In 2001, Quaker merged with a subsidiary of PepsiCo, but retained the Quaker name. As a result of the merger, the Quaker Retirement Plan (as relevant to this litigation) was amended and restated on January 1, 2002. Benefits under the Retirement Plan are calculated using an employee's "credited service" time, which the Retirement Plan expressly states does not include any time an employee served before becoming a participant in the Quaker Retirement Plan. The amended Retirement Plan also entitles employees who were involuntary terminated by the company within two years of the merger to change-in-control benefits, which consist of additional monthly payments to eligible employees. The Retirement Plan does not define what constitutes an involuntarily termination.
In addition to the Retirement Plan, Quaker implemented a Severance Plan that also provided benefits to employees who were discharged involuntarily. Unlike the Retirement Plan, benefits under the Severance Plan are determined using a period of time that commences with an employee's date of hire by a company "acquired by Quaker." The benefits under the Severance Plan are unrelated to the basic benefits under the Retirement Plan or to the change-in-control benefits provided under the Retirement Plan, except that both the Severance Plan benefits and change-in-control benefits are available only to involuntarily discharged employees.
In December 2002, both Kannapien and Rozhon received statements that estimated their basic pension benefits under the Retirement Plan. These statements each contained the disclaimer that they merely estimated Retirement Plan benefits and that they were not official Plan documents. The estimate statements further stipulated that "in the event of a conflict between this statement and the official Plan documents, the official Plan documents will govern."
The estimate statement sent to Kannapien contained a clerical error that listed her credited service as beginning on January 28, 1980--her hire date at Golden Grain. But under the express written terms of the Retirement Plan, Kannapien's credited service did not begin until July 1, 1990, the date she became a participant in the Quaker Retirement Plan. Similarly, Rozhon received an erroneous estimate statement that detailed her credited service as beginning on May 16, 1977, her hire date with Golden Grain, instead of the July 1, 1990 date. Despite listing incorrect credited service start dates, the estimate statements received by Kannapien and Rozhon used the proper time interval under the Retirement Plan's terms (from July 1, 1990 to December 2002) to accurately estimate the actual dollar amounts that each would receive under the Plan.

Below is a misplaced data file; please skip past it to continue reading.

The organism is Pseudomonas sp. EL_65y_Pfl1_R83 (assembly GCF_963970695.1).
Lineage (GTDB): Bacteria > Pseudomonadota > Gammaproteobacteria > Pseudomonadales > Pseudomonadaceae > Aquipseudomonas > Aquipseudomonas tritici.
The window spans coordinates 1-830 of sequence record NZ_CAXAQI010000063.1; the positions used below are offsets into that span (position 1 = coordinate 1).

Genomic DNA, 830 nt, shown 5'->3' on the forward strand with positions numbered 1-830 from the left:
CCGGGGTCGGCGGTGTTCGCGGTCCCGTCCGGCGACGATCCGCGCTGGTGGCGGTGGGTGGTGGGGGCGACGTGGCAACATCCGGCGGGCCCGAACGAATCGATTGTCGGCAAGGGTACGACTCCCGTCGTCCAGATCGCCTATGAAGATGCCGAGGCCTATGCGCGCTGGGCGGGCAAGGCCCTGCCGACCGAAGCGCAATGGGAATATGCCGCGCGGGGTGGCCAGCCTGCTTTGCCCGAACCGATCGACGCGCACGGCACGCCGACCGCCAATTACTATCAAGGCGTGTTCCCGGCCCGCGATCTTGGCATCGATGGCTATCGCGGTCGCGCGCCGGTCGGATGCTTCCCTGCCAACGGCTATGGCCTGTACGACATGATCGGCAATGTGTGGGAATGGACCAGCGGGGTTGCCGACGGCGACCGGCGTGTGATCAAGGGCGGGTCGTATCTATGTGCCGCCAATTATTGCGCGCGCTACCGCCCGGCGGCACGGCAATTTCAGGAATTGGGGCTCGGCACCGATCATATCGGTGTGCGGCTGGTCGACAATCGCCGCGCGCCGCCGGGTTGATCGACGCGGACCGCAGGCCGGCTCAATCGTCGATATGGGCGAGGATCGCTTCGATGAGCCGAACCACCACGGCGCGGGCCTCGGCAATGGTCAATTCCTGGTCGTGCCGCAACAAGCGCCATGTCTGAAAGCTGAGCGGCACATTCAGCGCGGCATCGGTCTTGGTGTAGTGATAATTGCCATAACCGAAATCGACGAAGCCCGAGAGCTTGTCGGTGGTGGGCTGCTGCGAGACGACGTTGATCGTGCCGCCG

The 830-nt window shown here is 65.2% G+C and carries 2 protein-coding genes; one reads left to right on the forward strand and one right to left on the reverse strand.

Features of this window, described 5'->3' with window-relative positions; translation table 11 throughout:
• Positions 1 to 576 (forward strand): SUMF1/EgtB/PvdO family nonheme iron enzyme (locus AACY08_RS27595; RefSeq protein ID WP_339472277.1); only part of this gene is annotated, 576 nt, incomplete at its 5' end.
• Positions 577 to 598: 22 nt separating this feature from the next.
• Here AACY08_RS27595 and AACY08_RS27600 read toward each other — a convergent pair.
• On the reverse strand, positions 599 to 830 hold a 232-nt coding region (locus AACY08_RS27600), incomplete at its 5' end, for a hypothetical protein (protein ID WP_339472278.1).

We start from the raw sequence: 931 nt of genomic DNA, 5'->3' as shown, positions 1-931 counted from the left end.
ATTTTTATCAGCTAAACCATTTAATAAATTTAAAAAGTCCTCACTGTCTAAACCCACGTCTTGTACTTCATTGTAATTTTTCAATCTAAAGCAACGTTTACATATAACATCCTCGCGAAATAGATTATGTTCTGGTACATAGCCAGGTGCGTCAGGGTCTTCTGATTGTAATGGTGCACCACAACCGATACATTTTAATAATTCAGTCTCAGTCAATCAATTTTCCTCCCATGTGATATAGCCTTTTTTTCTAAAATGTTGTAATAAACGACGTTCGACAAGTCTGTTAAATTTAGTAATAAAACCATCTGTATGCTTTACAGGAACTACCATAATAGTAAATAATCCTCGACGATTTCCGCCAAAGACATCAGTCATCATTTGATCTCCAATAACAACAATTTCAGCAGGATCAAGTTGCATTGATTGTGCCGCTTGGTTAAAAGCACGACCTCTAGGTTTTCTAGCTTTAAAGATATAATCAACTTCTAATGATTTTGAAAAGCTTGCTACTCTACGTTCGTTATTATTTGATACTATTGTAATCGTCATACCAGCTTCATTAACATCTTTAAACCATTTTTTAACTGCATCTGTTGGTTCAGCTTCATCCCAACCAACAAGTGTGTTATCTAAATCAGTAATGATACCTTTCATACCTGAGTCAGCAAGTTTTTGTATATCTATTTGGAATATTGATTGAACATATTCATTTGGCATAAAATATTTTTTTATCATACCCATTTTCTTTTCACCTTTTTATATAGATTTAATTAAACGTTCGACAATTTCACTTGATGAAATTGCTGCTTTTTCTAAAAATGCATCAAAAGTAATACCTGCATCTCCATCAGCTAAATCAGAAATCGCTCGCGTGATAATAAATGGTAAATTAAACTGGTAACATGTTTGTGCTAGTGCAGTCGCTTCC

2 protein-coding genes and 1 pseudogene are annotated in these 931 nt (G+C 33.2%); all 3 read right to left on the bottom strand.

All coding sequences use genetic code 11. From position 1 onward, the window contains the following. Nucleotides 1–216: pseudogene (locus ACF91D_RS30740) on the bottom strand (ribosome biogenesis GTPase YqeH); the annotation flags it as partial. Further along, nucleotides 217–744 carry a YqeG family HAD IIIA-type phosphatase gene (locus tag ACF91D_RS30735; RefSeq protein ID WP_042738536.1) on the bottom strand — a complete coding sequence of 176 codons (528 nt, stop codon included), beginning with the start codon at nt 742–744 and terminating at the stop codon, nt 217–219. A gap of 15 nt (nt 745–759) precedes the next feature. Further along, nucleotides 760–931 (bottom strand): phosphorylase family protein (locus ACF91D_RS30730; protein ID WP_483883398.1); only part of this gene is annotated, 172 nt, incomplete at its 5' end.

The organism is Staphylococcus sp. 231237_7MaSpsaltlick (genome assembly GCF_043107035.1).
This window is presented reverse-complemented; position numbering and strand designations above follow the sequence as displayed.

In 2003, following the sale of its Mission Pasta product line, PepsiCo began to decrease production at the Bridgeview plant. In light of this, the Plant Manager, Tom Winters, received approval to decrease the plant's labor costs. In order to reduce its workforce, Quaker offered to give its employees who volunteered for early retirement not only their standard benefits under the Retirement Plan, but also two additional benefits reserved for involuntarily terminated employees. Specifically, employees who elected for early retirement would be deemed eligible to receive benefits under the Severance Plan, as well as the change-in-control benefits under the Retirement Plan.
Accordingly, Winters held a meeting at the Bridgeview plant in early 2003, during which he stated that the company was looking for employees who would be interested in leaving. He directed interested employees to obtain information from Jeffrey
Satterlee, the Human Resources Manager. Kannapien, who served as an administrative assistant to Winters, asked Winters if she should consider contacting Satterlee. Winters encouraged her to do so and told her that she "would be very pleased" by the amount she would receive if she left the plant. At the time he made this statement to Kannapien, Winters had no knowledge of the actual dollar amount of Kannapien's benefits.
Neither Kannapien, nor Rozhon, had considered retiring before 2003, but each contacted Satterlee after the plant meeting. Satterlee met with Kannapien and Rozhon separately and presented each with personalized written documentation prepared by Quaker's Employee Administration Center, that described the additional benefits available to them if they retired early: namely, the change-in-control benefits under the Retirement Plan and the benefits under the Severance Plan. Nothing in the documents prepared by the Employee Administration Center stated anything about the basic benefits employees...
To continue readingFREE SIGN UP